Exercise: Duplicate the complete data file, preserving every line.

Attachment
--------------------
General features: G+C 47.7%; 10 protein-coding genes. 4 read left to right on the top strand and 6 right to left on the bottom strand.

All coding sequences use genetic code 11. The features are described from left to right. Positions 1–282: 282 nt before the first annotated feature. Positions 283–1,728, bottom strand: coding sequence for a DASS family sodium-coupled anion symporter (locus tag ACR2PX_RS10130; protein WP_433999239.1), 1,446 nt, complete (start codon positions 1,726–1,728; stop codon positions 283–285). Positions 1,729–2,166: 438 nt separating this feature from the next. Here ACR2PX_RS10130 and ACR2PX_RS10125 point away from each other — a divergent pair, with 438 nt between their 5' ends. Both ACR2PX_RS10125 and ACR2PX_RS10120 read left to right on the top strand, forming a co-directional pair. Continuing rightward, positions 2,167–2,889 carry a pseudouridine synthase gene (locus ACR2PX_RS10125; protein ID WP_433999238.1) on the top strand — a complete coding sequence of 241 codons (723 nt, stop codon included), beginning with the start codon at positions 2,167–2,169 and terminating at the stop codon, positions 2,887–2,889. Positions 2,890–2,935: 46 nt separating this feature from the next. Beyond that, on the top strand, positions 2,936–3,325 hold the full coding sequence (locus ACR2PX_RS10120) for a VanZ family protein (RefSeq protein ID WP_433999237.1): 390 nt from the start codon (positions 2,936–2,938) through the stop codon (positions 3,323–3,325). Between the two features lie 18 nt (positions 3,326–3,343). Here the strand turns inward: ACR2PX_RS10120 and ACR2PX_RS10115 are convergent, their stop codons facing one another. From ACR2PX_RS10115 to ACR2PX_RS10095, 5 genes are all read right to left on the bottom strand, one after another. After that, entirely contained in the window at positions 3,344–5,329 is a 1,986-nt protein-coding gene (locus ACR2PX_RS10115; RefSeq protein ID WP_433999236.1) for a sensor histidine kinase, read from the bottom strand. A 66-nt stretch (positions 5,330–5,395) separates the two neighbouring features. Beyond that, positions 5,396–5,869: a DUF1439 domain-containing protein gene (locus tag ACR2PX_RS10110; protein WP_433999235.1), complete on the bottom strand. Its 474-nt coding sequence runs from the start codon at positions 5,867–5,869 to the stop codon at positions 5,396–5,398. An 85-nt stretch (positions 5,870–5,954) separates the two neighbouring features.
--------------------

General features: G+C 47.7%; 10 protein-coding genes. 4 read left to right on the top strand and 6 right to left on the bottom strand.

All coding sequences use genetic code 11. The features are described from left to right. Positions 1–282: 282 nt before the first annotated feature. Positions 283–1,728, bottom strand: coding sequence for a DASS family sodium-coupled anion symporter (locus tag ACR2PX_RS10130; protein WP_433999239.1), 1,446 nt, complete (start codon positions 1,726–1,728; stop codon positions 283–285). Positions 1,729–2,166: 438 nt separating this feature from the next. Here ACR2PX_RS10130 and ACR2PX_RS10125 point away from each other — a divergent pair, with 438 nt between their 5' ends. Both ACR2PX_RS10125 and ACR2PX_RS10120 read left to right on the top strand, forming a co-directional pair. Continuing rightward, positions 2,167–2,889 carry a pseudouridine synthase gene (locus ACR2PX_RS10125; protein ID WP_433999238.1) on the top strand — a complete coding sequence of 241 codons (723 nt, stop codon included), beginning with the start codon at positions 2,167–2,169 and terminating at the stop codon, positions 2,887–2,889. Positions 2,890–2,935: 46 nt separating this feature from the next. Beyond that, on the top strand, positions 2,936–3,325 hold the full coding sequence (locus ACR2PX_RS10120) for a VanZ family protein (RefSeq protein ID WP_433999237.1): 390 nt from the start codon (positions 2,936–2,938) through the stop codon (positions 3,323–3,325). Between the two features lie 18 nt (positions 3,326–3,343). Here the strand turns inward: ACR2PX_RS10120 and ACR2PX_RS10115 are convergent, their stop codons facing one another. From ACR2PX_RS10115 to ACR2PX_RS10095, 5 genes are all read right to left on the bottom strand, one after another. After that, entirely contained in the window at positions 3,344–5,329 is a 1,986-nt protein-coding gene (locus ACR2PX_RS10115; RefSeq protein ID WP_433999236.1) for a sensor histidine kinase, read from the bottom strand. A 66-nt stretch (positions 5,330–5,395) separates the two neighbouring features. Beyond that, positions 5,396–5,869: a DUF1439 domain-containing protein gene (locus tag ACR2PX_RS10110; protein WP_433999235.1), complete on the bottom strand. Its 474-nt coding sequence runs from the start codon at positions 5,867–5,869 to the stop codon at positions 5,396–5,398. An 85-nt stretch (positions 5,870–5,954) separates the two neighbouring features.